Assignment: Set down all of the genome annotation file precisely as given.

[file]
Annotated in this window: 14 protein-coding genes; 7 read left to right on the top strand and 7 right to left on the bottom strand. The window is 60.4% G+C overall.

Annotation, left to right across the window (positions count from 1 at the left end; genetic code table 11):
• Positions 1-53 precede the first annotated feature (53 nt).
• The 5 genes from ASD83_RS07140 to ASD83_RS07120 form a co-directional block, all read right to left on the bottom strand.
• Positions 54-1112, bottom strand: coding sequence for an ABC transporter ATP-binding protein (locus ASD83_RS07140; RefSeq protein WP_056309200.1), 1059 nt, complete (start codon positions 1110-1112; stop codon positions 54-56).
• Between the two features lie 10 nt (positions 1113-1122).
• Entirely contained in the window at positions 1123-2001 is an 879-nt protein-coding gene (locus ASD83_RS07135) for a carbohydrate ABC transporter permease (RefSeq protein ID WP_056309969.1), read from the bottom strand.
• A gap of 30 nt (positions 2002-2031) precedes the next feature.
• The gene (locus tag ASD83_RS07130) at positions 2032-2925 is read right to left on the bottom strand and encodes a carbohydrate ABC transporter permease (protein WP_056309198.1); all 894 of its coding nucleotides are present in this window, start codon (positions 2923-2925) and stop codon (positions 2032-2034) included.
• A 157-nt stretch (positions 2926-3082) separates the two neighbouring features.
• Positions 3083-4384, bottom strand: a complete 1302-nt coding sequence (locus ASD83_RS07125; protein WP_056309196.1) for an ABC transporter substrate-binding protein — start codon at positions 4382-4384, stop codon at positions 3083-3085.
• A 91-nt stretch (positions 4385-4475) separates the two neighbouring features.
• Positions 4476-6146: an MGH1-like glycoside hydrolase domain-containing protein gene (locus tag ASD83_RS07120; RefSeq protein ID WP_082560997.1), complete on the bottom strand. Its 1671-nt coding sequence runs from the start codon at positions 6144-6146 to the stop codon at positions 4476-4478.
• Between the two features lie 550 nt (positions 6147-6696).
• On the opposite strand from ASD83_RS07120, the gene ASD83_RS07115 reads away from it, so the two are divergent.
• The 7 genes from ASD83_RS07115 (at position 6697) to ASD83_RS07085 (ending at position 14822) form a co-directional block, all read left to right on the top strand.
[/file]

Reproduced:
Annotated in this window: 14 protein-coding genes; 7 read left to right on the top strand and 7 right to left on the bottom strand. The window is 60.4% G+C overall.

Annotation, left to right across the window (positions count from 1 at the left end; genetic code table 11):
• Positions 1-53 precede the first annotated feature (53 nt).
• The 5 genes from ASD83_RS07140 to ASD83_RS07120 form a co-directional block, all read right to left on the bottom strand.
• Positions 54-1112, bottom strand: coding sequence for an ABC transporter ATP-binding protein (locus ASD83_RS07140; RefSeq protein WP_056309200.1), 1059 nt, complete (start codon positions 1110-1112; stop codon positions 54-56).
• Between the two features lie 10 nt (positions 1113-1122).
• Entirely contained in the window at positions 1123-2001 is an 879-nt protein-coding gene (locus ASD83_RS07135) for a carbohydrate ABC transporter permease (RefSeq protein ID WP_056309969.1), read from the bottom strand.
• A gap of 30 nt (positions 2002-2031) precedes the next feature.
• The gene (locus tag ASD83_RS07130) at positions 2032-2925 is read right to left on the bottom strand and encodes a carbohydrate ABC transporter permease (protein WP_056309198.1); all 894 of its coding nucleotides are present in this window, start codon (positions 2923-2925) and stop codon (positions 2032-2034) included.
• A 157-nt stretch (positions 2926-3082) separates the two neighbouring features.
• Positions 3083-4384, bottom strand: a complete 1302-nt coding sequence (locus ASD83_RS07125; protein WP_056309196.1) for an ABC transporter substrate-binding protein — start codon at positions 4382-4384, stop codon at positions 3083-3085.
• A 91-nt stretch (positions 4385-4475) separates the two neighbouring features.
• Positions 4476-6146: an MGH1-like glycoside hydrolase domain-containing protein gene (locus tag ASD83_RS07120; RefSeq protein ID WP_082560997.1), complete on the bottom strand. Its 1671-nt coding sequence runs from the start codon at positions 6144-6146 to the stop codon at positions 4476-4478.
• Between the two features lie 550 nt (positions 6147-6696).
• On the opposite strand from ASD83_RS07120, the gene ASD83_RS07115 reads away from it, so the two are divergent.
• The 7 genes from ASD83_RS07115 (at position 6697) to ASD83_RS07085 (ending at position 14822) form a co-directional block, all read left to right on the top strand.